Emergency medical technicians, physicians, nurses and other hospital staff have dramatically reduced the time it takes for heart attack patients to undergo angioplasty, according to research reported in Circulation: Journal of the American Heart Association.

The report notes that the period from hospital arrival to angioplasty is called door-to-balloon time, or D2B. “For ST-segment elevation myocardial infarction (STEMI) patients, quick response is critical because this type of heart attack is caused by a complete blockage of blood supply to the heart,” the Heart Association said in announcing the report. Nearly 250,000 Americans suffer this type of heart attack every year. Ideally, angioplasty is performed within 90 minutes of hospital arrival.

In what the association calls "one of the most comprehensive analyses of angioplasty timeliness," Yale University researchers found that:

• 91 percent of patients were treated in a D2B time of less than 90 minutes in 2010, compared with 44 percent in 2005.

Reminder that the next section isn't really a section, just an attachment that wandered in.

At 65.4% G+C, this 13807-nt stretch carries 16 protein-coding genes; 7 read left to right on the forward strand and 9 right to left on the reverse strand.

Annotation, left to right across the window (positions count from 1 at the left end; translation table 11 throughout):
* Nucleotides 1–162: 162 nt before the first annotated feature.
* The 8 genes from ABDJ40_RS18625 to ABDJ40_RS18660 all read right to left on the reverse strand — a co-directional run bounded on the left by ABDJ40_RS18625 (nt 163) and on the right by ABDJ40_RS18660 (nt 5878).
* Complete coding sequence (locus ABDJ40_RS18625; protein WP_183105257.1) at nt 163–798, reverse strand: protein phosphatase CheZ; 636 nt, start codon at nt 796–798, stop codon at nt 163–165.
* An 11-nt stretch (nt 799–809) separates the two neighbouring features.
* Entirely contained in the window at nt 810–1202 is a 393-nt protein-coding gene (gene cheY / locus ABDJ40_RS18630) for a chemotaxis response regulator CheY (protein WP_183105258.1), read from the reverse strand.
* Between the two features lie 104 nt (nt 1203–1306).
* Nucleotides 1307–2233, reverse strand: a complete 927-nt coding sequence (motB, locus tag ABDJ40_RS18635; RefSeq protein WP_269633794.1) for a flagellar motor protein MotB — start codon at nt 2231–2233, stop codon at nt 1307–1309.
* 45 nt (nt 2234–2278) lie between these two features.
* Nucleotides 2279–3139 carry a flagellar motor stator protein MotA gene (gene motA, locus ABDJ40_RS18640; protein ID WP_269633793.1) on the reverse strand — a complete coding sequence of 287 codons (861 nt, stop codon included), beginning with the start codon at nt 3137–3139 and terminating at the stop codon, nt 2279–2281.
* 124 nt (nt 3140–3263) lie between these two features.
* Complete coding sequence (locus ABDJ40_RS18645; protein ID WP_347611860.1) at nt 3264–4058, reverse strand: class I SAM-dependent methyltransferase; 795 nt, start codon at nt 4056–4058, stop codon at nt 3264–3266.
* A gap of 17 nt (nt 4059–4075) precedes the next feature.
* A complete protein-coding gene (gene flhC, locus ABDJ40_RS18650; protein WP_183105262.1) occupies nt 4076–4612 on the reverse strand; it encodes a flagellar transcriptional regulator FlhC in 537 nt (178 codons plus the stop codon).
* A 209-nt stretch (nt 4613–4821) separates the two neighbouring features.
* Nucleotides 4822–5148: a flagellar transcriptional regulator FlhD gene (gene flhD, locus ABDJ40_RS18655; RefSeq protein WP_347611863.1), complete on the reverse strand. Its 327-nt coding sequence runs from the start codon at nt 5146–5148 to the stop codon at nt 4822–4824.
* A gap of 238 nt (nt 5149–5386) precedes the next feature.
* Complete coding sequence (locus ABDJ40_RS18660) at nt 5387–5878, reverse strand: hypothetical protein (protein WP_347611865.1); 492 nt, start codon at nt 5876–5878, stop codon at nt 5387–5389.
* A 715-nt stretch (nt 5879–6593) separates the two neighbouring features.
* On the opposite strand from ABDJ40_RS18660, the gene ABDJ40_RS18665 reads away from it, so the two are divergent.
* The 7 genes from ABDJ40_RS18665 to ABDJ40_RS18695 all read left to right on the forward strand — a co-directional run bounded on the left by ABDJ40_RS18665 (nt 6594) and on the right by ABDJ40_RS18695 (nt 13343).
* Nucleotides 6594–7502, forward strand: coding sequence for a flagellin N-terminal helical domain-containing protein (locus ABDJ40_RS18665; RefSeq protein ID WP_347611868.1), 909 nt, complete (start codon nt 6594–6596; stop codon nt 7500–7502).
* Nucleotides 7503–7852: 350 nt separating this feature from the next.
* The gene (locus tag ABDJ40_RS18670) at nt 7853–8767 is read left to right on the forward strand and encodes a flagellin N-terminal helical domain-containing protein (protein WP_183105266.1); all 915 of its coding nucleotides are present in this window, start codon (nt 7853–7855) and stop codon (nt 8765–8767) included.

• 70 percent were treated in less than 75 minutes in 2010, compared with 27 percent five years earlier.
• The median time from hospital admission to emergency angioplasty declined from 96 to 64 minutes during the years studied.

"This remarkable improvement demonstrates what we can achieve when we work together and is a tribute to the doctors, nurses and other health care professionals that applied the information from the research studies on how best to deliver care to ensure that patients are treated rapidly," said Harlan M. Krumholz, M.D., lead author of the study, and Harold H. Hines Jr. professor of medicine and epidemiology and public health at Yale University School of Medicine in New Haven, Conn.

Researchers analyzed nationwide data collected by the Centers for Medicare & Medicaid Services from patients undergoing emergency angioplasty Jan. 1, 2005, to Sept. 30, 2010, including those not covered by Medicare.